Nothing says “WOW” like some green that isn’t green. So where do those amazing bud colors come from?
Cannabis strains, long before cannabinoid testing, could only be measured with the senses. How did it smell & taste? Bag appeal came from the bud trim and aromas, sure. But what really blows us away every time is color. 93% of shoppers make purchasing decisions based on color and visual appeal. And nothing says “WOW” like some green that isn’t green. So where do those amazing bud colors come from?
Some strains of cannabis change color as they flower. What’s the secret? Genetics. Anthocyanins are a group of around 400 water-soluble pigment molecules classified as flavonoids. They appear red, blue, or purple according to their pH.
Interestingly, flavonoids are generally yellow, hence the latin root “flavus“, meaning yellow. They also have nothing to do with flavor, being extremely bitter.
Think of the tree leaves in fall. As temperatures drop, they change from green to red, orange, yellow, or gold. Cannabis doesn’t produce the colors until the latter half of the flowering stage, with a few exceptions. Once the green fades, they can come forth and shine.
Temperature plays a vital role, as cooler temperatures inhibit chlorophyll production. Chlorophyll, you might remember from 6th-grade science, is the plant component vital to photosynthesis.
For cannabis, depending on the lineage of the strain, certain other colors will appear when you drop the temp and the light cycle shortens, mimicking the change in season.
The ideal range to grow cannabis is a pH of 5.5-6.5. But during flowering, you can lean one way or another to enhance or minimize certain anthocyanins, bringing out certain colors.
The many strains of cannabis come with different cannabinoid ratios, flavor profiles, and anthocyanins. The most prominent variation to green cannabis is purple. Strains like Purple Urkle, Grandaddy Purple, and many others easily produce that pigment.
Certain strains have so much that you don’t even need to drop temperatures to see the change, as the plant naturally starts to lose chlorophyll at the end of its life. Purple Orangutan has some of the strongest blue and purple hues in the world.
Purple hues come to the fore in more neutral pH environments. Blues also enjoy higher pH levels than most cannabis strains.
Red hairs show up more frequently today, but actually red buds and leaves are not nearly as common. For truly ruby herb, some strains that carry dominant red tones such as Pink Flower Shaman, pictured above, you will have to do some searching.
Predator Pink expresses some phenotypes with actual pink and fuchsia hues. Don’t go buying every strain with red or pink in the name, however. Most of the time, this refers either to the hairs or flavor accents, like pink lemonade or grapefruit.
You can also cheat a little changing plant leaves and buds a bit red by manipulating nutrients. Phosphorus deficiencies can cause this, but it won’t be as pretty as the real thing.
Carotenoids give cannabis those citrusy hues of yellow, gold, and orange. To get these colors, you want more alkaline conditions. If these colors are predominant in the plant, they will naturally come out as the flowering phase comes to an end and chlorophyll starts to fade.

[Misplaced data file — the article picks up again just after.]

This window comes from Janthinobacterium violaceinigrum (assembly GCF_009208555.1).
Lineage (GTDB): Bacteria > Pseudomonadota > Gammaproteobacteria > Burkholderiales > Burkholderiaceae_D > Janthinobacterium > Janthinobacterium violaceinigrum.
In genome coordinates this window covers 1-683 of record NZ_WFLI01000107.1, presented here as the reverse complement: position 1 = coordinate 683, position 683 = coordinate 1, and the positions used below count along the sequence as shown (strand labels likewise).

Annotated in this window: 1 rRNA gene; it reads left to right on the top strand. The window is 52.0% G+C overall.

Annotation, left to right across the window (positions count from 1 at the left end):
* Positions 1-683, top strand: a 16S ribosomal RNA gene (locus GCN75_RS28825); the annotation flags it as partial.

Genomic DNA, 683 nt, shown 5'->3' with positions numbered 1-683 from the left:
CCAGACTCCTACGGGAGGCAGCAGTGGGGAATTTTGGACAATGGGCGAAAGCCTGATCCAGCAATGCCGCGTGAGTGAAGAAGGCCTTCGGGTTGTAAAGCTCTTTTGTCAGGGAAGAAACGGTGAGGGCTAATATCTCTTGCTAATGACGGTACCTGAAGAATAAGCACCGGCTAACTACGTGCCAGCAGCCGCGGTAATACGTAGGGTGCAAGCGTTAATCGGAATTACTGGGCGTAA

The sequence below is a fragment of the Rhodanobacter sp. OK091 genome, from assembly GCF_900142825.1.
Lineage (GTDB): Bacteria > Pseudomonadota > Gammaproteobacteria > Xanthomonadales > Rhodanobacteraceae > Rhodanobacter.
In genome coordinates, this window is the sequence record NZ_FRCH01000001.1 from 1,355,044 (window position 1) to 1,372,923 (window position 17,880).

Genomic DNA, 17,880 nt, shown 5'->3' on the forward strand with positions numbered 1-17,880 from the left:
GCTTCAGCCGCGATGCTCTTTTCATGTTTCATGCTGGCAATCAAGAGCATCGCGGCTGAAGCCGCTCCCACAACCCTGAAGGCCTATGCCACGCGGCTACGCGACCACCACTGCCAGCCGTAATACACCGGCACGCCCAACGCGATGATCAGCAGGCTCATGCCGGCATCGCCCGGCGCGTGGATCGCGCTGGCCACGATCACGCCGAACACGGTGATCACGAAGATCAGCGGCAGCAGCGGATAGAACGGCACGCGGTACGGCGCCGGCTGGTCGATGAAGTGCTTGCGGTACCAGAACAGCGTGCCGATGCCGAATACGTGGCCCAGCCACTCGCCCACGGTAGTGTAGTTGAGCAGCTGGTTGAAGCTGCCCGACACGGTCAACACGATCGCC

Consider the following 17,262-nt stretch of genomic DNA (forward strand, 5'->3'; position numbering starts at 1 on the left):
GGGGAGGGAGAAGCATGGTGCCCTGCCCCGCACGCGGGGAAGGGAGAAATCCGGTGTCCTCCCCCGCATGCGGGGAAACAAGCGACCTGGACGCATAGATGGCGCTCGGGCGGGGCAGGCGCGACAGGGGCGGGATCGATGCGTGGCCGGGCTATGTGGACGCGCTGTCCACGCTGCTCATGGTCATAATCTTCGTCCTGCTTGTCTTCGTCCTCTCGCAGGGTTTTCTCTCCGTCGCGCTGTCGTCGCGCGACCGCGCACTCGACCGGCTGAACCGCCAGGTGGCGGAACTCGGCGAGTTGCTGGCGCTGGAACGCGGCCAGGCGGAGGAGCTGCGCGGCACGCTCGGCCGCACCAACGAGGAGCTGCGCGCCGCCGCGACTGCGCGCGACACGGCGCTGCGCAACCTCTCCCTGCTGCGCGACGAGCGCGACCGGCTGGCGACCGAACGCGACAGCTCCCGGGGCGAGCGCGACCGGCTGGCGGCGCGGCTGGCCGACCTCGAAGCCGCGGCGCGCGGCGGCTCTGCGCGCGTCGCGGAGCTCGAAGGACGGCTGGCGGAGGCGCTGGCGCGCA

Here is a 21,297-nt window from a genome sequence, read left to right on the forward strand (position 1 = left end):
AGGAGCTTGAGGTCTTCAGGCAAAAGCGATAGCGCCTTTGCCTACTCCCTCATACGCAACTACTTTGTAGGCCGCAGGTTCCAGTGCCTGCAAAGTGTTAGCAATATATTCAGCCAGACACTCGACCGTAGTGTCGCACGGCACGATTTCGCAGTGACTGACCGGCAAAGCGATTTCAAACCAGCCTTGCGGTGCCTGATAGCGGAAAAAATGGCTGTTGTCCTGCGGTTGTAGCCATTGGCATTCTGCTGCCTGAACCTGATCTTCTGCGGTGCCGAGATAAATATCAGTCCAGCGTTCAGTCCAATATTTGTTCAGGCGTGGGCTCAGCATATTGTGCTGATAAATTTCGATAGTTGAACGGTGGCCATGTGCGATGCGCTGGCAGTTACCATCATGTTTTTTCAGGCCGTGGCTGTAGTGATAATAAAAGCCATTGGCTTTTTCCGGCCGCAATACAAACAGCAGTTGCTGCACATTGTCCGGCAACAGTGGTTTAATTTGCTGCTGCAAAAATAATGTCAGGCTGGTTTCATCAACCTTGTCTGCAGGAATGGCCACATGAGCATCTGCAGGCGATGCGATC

Orange will mostly affect the hairs and buds, such as Olive Oyl, Kandy Skunk, and some phenos of Alien OG. Yellow strains include Wicked OG, Grapefruit, and Lemon Kush, of course, which all taste great in the PAX 3.
There are some rare strains that turn so dark that they appear black. The origin of these genetics goes back to Vietnamese landraces, I.E. Vietnamese Black. All other strains derived from hybrids, such as Black Willy and Black Tuna, share both the signature ebony buds and leaves.
In addition, black strains are noted for their intense psychedelic, cerebral highs. If you want visuals, this lineage is a surefire hit. The inky appearance comes from an overabundance of all colors in the leaves. With warmer temperatures, the dark reds and purples get replaced with lighter reds and golds in some cases.
Anthocyanins can be present in the vacuoles of the cells in plant tissues, leaves, and flowers. Sometimes, they even present in the trichomes themselves. They also act to attract pollinating creatures like butterflies and bees, while deterring pests that might snack on them or lay their eggs by tricking them to think the plant is unhealthy.
Besides pH and temperature, using LED lights with specific spectrums can enhance the production of anthocyanins in the tissues of cannabis. They serve as “sunscreen” for plants, so stressing them with more UV light can make the plant produce more, enhancing the color.
A common misconception is that strains with bold color are more potent. The truth is that color has nothing to do with potency, just bag appeal. However, anthocyanins are known to act as powerful antioxidants and are also thought to have analgesic, anti-inflammatory, and neuroprotective properties.
Research suggests that some anthocyanins have a selective affinity for either CB1 or CB2 receptors, depending on the type.
So while the presence of anthocyanins doesn’t change the potency of cannabinoids like THC, it might give the strain an added entourage effect on health.
Other plants high in these molecules include blackberries, blueberries, raspberries, goji berries, blood oranges, and cranberries. Cranberries especially are touted for their powerful antioxidant properties, due to anthocyanins.
Does cannabis with vibrant colors draw you irresistibly? What is the wildest strain you have tried? Tell us on social media or in the comments below.